Scenic Calabria, the toe of the Italian boot, is a mountainous region washed by the Tyrrhenian Sea to the West and the Ionian Sea to the East. Separated from the rest of Italy by its geography, Calabrians focus their cuisine on the simple pleasures of the garden, the sea, and pork.
The garden. Calabria is the largest Italian producer of wild dried porcini mushrooms, foraged in the Sila mountain range. Twenty-five percent of Italy’s olive oil is produced here, and three regions of Calabria produce extra virgin olive oil awarded the prestigious DOC (Denominazione di Origine Controllata) seal. Calabrian cooks use olive oil not only to sauté, fry, and dress salads, but to preserve mushrooms, tomatoes and fish at their peak of flavor. Verdant coastal groves produce abundant citrus crops, including citron and bergamot, whose oil is prized in perfumes. The region’s hot, dry peninsula nourishes acres of figs that become an ingredient in many of the region’s sweets.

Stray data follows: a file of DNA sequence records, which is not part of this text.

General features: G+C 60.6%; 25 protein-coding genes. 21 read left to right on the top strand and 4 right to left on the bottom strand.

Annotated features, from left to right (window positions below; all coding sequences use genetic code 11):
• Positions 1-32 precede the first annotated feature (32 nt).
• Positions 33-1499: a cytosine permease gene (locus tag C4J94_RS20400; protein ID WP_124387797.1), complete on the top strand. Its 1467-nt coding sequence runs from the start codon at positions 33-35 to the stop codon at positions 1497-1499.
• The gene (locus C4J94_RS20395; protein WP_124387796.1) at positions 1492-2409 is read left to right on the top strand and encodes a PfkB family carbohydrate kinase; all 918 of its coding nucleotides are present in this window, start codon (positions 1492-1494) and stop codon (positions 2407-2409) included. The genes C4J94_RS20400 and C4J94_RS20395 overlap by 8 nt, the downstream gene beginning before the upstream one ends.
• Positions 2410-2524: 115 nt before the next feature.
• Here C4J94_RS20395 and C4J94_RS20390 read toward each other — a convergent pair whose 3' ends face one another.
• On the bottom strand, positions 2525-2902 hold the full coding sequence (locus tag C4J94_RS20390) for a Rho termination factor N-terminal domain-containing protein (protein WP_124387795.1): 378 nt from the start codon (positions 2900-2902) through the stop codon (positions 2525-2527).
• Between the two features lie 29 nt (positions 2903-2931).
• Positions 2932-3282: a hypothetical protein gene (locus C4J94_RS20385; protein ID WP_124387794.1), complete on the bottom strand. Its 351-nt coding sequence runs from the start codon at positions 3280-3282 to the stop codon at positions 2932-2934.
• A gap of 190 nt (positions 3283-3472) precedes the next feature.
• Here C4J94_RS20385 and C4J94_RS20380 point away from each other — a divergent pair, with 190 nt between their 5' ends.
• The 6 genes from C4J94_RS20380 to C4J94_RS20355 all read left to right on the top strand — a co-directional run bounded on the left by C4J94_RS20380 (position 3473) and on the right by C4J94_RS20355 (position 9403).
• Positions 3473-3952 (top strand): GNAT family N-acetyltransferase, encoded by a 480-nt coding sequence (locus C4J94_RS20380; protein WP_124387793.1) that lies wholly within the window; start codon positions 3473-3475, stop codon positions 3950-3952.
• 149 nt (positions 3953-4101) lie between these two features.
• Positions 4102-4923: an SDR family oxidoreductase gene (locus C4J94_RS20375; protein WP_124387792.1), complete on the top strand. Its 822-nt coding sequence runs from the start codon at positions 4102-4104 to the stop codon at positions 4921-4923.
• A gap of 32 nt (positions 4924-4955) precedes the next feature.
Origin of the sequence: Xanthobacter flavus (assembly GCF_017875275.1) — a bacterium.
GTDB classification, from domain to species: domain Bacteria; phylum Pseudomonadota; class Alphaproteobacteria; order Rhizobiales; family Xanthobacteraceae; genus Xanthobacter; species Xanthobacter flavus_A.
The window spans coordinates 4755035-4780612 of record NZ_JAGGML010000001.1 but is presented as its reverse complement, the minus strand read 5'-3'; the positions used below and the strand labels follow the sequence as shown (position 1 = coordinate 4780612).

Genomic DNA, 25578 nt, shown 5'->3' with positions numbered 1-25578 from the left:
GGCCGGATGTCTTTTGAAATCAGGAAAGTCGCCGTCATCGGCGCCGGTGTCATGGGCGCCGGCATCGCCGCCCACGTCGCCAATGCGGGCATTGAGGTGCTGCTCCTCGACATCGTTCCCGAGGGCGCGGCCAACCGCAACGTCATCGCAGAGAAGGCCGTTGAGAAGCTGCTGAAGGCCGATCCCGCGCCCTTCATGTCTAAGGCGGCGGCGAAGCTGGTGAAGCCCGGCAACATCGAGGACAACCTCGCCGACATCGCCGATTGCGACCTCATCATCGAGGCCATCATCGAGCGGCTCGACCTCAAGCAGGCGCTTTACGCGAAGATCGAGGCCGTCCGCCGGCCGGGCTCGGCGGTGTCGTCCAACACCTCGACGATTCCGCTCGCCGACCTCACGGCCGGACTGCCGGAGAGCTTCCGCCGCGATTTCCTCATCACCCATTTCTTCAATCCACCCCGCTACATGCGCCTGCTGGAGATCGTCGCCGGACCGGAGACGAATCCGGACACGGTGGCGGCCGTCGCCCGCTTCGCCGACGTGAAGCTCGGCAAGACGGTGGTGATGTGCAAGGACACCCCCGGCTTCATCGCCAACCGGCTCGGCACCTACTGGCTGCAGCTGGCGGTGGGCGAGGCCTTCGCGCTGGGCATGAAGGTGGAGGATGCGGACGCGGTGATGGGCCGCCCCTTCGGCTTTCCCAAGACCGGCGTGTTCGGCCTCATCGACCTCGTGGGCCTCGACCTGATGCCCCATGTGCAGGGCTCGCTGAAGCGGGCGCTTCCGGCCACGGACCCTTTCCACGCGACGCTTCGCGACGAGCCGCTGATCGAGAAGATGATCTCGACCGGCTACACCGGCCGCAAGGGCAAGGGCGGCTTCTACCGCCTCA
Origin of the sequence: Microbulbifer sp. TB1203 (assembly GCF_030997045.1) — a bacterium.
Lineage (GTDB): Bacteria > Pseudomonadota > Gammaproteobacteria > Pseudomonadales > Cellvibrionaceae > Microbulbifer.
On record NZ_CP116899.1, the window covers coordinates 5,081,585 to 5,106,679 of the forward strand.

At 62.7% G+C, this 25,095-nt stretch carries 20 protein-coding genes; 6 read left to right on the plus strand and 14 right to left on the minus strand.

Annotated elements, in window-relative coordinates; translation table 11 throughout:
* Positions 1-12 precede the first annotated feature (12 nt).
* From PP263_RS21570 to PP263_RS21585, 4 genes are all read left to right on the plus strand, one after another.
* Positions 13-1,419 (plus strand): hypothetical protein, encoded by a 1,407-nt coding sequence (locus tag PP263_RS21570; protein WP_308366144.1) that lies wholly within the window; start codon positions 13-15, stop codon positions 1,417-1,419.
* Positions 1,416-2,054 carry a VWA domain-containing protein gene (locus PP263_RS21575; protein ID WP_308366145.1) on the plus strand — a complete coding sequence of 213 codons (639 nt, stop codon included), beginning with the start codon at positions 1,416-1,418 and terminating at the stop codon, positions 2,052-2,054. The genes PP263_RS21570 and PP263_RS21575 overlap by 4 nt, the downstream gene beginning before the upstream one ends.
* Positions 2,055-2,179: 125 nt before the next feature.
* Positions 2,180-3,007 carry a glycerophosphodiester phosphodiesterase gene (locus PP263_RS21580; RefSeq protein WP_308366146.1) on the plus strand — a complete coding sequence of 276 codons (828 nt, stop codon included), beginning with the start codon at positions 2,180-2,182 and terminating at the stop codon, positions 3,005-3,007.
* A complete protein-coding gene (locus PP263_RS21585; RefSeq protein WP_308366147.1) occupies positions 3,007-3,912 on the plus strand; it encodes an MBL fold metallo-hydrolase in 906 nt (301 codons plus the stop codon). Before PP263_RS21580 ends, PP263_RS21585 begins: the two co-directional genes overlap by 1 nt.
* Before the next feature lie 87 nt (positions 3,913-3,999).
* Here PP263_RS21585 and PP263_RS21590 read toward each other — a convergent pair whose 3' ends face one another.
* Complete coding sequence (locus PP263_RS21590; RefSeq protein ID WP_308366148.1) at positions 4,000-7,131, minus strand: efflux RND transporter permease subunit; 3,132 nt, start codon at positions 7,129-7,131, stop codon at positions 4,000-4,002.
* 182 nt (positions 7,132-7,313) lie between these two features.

Twelve of Calabria’s wines have been awarded prized DOC status. Some of the finest red wines come from Ciro.
The sea. The longest coastline in Italy created not only breathtaking white sand beaches and picturesque towns, but a significant fish industry. Tuna and swordfish as the most prized catches, while anchovies and sardines are abundant. Try sardella, a spicy fish condiment spread on crostini made with baby anchovies and red peppers. It is also called “Calabrian caviar.”
Pork. Famous for its pork sausages and salumi, four cured meats boast DOP certification: capocollo (cured pork shoulder), pancetta (cured pork belly), salsiccia (fresh sausage) and soppressata (dry cured salami). Calabrian cooks use pork as the centerpiece of many dishes, including Braciole di Maiale, stuffed pork rolls braised in fresh tomato sauce. Not to miss is Calabria’s famous spreadable hot sausage, ‘Nduja di Spilinga.